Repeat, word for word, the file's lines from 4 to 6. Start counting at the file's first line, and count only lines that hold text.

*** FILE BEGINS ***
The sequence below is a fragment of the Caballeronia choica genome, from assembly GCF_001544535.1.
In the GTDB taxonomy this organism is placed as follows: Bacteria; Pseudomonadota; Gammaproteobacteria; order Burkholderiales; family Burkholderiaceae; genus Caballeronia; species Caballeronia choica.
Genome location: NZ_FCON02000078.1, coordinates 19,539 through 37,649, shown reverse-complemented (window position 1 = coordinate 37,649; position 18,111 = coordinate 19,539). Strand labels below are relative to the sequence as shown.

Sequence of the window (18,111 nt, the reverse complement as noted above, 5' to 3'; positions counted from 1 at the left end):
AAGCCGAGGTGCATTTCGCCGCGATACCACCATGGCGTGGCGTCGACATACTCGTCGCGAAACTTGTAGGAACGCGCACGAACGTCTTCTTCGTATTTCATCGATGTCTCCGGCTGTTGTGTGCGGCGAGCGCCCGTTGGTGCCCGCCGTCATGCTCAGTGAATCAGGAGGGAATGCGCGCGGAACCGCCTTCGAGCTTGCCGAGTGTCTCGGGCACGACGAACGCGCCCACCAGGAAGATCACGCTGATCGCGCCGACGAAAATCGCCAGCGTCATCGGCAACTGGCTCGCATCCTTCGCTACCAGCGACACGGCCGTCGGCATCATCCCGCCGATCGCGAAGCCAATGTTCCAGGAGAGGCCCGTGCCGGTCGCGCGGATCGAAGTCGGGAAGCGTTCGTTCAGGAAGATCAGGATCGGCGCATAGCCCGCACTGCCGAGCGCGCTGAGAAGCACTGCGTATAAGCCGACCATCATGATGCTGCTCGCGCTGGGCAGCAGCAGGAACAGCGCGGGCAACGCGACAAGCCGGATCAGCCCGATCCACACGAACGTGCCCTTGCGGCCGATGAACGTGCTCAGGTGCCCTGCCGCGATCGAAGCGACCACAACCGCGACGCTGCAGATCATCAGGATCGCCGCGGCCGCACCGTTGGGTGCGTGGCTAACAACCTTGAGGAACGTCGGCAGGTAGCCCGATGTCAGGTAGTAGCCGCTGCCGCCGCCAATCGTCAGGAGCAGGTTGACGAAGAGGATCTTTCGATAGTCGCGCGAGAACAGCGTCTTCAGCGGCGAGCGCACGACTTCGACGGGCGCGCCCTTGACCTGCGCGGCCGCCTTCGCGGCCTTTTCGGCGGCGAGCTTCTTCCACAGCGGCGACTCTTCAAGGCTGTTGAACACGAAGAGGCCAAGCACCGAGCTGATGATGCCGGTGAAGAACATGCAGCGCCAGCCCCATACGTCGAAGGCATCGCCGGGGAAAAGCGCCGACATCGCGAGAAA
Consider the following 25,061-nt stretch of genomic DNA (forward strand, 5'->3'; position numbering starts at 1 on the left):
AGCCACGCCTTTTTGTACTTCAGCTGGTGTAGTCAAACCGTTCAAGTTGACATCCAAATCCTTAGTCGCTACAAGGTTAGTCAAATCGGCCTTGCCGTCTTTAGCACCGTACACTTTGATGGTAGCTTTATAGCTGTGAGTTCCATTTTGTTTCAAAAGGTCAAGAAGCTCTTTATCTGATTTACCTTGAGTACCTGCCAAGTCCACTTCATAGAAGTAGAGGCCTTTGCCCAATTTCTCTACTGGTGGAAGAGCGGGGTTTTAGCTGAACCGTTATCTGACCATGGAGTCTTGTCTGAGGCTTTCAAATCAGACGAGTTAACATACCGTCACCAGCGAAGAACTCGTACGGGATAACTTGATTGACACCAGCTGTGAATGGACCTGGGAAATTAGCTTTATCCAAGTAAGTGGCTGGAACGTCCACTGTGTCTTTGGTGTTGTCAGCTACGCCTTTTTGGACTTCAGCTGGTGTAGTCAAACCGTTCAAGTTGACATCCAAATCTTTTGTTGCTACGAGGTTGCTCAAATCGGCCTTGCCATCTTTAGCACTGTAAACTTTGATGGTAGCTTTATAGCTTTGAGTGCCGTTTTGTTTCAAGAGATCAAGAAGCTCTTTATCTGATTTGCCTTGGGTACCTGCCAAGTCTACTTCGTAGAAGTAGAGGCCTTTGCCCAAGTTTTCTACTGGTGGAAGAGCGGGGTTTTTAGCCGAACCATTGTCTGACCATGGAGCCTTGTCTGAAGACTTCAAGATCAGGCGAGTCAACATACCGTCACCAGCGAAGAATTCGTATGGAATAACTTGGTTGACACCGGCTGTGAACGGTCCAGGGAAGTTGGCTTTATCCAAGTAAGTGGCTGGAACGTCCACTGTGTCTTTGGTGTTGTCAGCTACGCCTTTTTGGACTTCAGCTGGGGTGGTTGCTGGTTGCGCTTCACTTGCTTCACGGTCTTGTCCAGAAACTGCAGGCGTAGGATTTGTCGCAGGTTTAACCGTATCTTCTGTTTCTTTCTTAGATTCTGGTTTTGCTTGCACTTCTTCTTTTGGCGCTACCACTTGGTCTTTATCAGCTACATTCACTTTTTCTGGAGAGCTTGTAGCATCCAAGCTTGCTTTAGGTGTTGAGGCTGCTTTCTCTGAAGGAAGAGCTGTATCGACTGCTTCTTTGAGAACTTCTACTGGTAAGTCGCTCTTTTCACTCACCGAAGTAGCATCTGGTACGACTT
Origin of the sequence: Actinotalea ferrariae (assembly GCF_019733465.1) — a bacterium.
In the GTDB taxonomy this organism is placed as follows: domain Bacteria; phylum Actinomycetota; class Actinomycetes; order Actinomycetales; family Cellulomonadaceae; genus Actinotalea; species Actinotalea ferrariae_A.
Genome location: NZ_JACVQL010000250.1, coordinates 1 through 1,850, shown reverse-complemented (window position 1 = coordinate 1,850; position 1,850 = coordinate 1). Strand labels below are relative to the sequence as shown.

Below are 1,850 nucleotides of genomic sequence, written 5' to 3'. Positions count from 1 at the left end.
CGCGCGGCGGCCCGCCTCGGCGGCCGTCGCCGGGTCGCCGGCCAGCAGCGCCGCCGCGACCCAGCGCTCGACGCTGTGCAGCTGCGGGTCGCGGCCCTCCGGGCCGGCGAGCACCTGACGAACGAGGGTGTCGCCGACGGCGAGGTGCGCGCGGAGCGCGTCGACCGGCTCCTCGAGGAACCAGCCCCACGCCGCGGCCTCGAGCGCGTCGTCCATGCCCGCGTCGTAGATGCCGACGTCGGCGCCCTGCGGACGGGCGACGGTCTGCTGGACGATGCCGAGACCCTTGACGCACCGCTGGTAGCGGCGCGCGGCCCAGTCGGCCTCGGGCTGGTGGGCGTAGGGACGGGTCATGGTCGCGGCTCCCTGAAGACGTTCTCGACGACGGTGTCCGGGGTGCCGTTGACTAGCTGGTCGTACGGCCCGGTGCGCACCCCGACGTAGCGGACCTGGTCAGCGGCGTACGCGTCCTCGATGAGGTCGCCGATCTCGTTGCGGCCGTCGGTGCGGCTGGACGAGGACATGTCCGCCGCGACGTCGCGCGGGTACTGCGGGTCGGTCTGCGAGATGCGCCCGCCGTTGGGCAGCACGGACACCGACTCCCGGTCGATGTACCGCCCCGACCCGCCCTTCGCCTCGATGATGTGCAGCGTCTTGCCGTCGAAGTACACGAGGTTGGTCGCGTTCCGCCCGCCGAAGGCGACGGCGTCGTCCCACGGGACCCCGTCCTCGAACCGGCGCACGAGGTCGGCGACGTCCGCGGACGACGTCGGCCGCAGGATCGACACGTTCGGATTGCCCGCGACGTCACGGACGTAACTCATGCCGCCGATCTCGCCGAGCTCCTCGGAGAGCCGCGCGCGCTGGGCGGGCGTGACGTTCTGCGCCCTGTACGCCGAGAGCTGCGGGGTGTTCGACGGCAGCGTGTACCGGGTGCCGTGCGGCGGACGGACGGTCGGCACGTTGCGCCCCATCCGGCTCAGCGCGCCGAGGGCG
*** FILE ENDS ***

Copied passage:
Sequence of the window (18,111 nt, the reverse complement as noted above, 5' to 3'; positions counted from 1 at the left end):
AAGCCGAGGTGCATTTCGCCGCGATACCACCATGGCGTGGCGTCGACATACTCGTCGCGAAACTTGTAGGAACGCGCACGAACGTCTTCTTCGTATTTCATCGATGTCTCCGGCTGTTGTGTGCGGCGAGCGCCCGTTGGTGCCCGCCGTCATGCTCAGTGAATCAGGAGGGAATGCGCGCGGAACCGCCTTCGAGCTTGCCGAGTGTCTCGGGCACGACGAACGCGCCCACCAGGAAGATCACGCTGATCGCGCCGACGAAAATCGCCAGCGTCATCGGCAACTGGCTCGCATCCTTCGCTACCAGCGACACGGCCGTCGGCATCATCCCGCCGATCGCGAAGCCAATGTTCCAGGAGAGGCCCGTGCCGGTCGCGCGGATCGAAGTCGGGAAGCGTTCGTTCAGGAAGATCAGGATCGGCGCATAGCCCGCACTGCCGAGCGCGCTGAGAAGCACTGCGTATAAGCCGACCATCATGATGCTGCTCGCGCTGGGCAGCAGCAGGAACAGCGCGGGCAACGCGACAAGCCGGATCAGCCCGATCCACACGAACGTGCCCTTGCGGCCGATGAACGTGCTCAGGTGCCCTGCCGCGATCGAAGCGACCACAACCGCGACGCTGCAGATCATCAGGATCGCCGCGGCCGCACCGTTGGGTGCGTGGCTAACAACCTTGAGGAACGTCGGCAGGTAGCCCGATGTCAGGTAGTAGCCGCTGCCGCCGCCAATCGTCAGGAGCAGGTTGACGAAGAGGATCTTTCGATAGTCGCGCGAGAACAGCGTCTTCAGCGGCGAGCGCACGACTTCGACGGGCGCGCCCTTGACCTGCGCGGCCGCCTTCGCGGCCTTTTCGGCGGCGAGCTTCTTCCACAGCGGCGACTCTTCAAGGCTGTTGAACACGAAGAGGCCAAGCACCGAGCTGATGATGCCGGTGAAGAACATGCAGCGCCAGCCCCATACGTCGAAGGCATCGCCGGGGAAAAGCGCCGACATCGCGAGAAA
Consider the following 25,061-nt stretch of genomic DNA (forward strand, 5'->3'; position numbering starts at 1 on the left):